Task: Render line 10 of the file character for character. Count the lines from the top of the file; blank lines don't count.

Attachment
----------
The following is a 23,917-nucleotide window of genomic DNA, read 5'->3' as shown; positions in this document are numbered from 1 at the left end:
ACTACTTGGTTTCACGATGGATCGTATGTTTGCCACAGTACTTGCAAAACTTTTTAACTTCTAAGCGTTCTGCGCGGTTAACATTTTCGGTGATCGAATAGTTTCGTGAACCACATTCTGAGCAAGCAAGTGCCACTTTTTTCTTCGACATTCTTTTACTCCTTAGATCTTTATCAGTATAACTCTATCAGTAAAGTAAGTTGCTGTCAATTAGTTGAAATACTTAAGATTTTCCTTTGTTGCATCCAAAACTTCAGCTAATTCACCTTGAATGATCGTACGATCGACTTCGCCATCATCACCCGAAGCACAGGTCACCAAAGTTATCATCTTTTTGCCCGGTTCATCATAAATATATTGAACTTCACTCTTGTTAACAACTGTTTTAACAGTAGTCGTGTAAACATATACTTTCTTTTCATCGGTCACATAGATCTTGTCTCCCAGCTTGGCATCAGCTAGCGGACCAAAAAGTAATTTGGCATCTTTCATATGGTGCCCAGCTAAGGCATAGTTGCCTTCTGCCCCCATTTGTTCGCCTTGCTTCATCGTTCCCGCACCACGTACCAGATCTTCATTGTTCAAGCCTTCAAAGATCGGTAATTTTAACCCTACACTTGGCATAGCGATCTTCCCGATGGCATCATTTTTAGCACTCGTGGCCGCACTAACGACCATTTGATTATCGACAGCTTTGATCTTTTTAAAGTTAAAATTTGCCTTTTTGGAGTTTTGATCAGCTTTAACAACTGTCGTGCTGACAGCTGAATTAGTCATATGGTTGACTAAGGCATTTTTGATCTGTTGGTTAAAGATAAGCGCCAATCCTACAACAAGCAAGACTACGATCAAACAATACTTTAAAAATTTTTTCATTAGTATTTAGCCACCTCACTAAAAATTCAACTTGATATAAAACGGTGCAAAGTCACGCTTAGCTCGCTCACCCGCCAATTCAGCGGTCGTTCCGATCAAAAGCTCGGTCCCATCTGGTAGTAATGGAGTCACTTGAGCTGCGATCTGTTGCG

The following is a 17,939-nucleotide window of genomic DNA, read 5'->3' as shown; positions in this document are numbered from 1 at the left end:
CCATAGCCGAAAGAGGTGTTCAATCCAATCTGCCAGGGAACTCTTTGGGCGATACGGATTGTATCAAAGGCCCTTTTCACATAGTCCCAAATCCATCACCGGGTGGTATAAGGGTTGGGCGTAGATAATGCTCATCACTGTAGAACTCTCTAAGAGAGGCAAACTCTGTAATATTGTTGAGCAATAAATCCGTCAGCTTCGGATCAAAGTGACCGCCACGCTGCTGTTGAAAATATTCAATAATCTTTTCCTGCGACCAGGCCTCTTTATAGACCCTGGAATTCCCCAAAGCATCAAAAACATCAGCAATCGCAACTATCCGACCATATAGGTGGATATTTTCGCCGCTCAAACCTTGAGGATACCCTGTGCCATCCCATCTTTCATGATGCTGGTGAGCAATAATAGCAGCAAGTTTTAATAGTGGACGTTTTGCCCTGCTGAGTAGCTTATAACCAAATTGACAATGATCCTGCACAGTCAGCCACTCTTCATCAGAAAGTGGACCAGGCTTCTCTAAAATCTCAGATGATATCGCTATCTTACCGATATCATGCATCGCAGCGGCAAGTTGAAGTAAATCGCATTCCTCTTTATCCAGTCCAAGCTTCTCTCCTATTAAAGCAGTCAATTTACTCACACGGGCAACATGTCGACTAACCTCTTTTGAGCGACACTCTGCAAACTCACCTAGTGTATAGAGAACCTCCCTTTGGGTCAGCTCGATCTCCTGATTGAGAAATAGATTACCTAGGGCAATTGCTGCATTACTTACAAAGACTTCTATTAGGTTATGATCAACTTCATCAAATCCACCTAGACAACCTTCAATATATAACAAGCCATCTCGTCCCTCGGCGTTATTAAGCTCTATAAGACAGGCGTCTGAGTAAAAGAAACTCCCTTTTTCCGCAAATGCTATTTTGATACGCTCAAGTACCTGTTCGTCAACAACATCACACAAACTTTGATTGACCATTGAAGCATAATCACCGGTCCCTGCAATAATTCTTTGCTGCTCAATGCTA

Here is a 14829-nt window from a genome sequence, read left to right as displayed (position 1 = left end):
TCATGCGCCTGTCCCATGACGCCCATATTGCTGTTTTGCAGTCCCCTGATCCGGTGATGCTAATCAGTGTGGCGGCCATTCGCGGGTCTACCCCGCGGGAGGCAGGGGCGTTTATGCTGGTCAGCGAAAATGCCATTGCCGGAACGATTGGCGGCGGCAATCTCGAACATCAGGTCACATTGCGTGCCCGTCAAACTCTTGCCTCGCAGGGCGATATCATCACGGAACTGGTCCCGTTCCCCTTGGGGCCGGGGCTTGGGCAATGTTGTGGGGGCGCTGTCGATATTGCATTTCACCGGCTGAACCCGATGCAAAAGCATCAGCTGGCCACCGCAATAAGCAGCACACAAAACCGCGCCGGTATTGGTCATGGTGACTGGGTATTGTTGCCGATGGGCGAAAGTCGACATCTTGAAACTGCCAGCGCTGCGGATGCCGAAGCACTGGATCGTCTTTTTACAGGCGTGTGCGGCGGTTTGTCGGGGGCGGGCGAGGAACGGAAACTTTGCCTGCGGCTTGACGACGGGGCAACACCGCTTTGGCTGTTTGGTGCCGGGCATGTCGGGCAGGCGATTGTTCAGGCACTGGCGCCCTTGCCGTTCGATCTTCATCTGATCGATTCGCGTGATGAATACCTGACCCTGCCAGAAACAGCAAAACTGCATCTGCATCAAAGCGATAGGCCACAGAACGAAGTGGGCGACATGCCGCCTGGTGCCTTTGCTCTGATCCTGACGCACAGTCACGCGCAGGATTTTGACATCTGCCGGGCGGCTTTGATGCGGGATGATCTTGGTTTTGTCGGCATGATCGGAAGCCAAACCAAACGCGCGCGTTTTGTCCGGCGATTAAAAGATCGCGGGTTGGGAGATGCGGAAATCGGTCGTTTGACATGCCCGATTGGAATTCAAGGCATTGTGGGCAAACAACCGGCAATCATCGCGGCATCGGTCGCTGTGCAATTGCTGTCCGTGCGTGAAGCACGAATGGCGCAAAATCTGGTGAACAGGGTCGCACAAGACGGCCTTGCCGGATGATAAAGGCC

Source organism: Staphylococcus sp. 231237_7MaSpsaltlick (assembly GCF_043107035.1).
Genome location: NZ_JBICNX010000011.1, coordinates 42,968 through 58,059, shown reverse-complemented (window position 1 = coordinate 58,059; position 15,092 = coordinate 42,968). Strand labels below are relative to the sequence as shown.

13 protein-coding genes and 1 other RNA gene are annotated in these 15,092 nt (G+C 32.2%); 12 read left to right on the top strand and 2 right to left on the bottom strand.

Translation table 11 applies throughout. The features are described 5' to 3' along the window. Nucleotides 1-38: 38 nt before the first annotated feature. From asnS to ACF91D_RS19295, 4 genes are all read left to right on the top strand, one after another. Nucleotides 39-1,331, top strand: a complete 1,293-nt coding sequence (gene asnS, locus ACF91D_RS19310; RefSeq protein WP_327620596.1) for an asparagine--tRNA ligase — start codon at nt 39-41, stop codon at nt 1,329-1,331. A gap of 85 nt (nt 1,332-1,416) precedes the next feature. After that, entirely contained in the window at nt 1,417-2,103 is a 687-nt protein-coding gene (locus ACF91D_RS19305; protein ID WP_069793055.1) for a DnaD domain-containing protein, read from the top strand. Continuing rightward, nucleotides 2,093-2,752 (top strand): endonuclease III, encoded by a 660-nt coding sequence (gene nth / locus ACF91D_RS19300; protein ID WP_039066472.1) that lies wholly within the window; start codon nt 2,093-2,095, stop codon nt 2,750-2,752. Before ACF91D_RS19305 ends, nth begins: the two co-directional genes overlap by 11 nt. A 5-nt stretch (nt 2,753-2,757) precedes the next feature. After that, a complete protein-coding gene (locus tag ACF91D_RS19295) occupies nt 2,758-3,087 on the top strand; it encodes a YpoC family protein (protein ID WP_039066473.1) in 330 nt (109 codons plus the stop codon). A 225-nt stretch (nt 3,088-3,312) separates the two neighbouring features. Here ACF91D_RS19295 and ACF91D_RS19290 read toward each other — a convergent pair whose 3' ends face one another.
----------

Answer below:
Translation table 11 applies throughout. The features are described 5' to 3' along the window. Nucleotides 1-38: 38 nt before the first annotated feature. From asnS to ACF91D_RS19295, 4 genes are all read left to right on the top strand, one after another. Nucleotides 39-1,331, top strand: a complete 1,293-nt coding sequence (gene asnS, locus ACF91D_RS19310; RefSeq protein WP_327620596.1) for an asparagine--tRNA ligase — start codon at nt 39-41, stop codon at nt 1,329-1,331. A gap of 85 nt (nt 1,332-1,416) precedes the next feature. After that, entirely contained in the window at nt 1,417-2,103 is a 687-nt protein-coding gene (locus ACF91D_RS19305; protein ID WP_069793055.1) for a DnaD domain-containing protein, read from the top strand. Continuing rightward, nucleotides 2,093-2,752 (top strand): endonuclease III, encoded by a 660-nt coding sequence (gene nth / locus ACF91D_RS19300; protein ID WP_039066472.1) that lies wholly within the window; start codon nt 2,093-2,095, stop codon nt 2,750-2,752. Before ACF91D_RS19305 ends, nth begins: the two co-directional genes overlap by 11 nt. A 5-nt stretch (nt 2,753-2,757) precedes the next feature. After that, a complete protein-coding gene (locus tag ACF91D_RS19295) occupies nt 2,758-3,087 on the top strand; it encodes a YpoC family protein (protein ID WP_039066473.1) in 330 nt (109 codons plus the stop codon). A 225-nt stretch (nt 3,088-3,312) separates the two neighbouring features. Here ACF91D_RS19295 and ACF91D_RS19290 read toward each other — a convergent pair whose 3' ends face one another.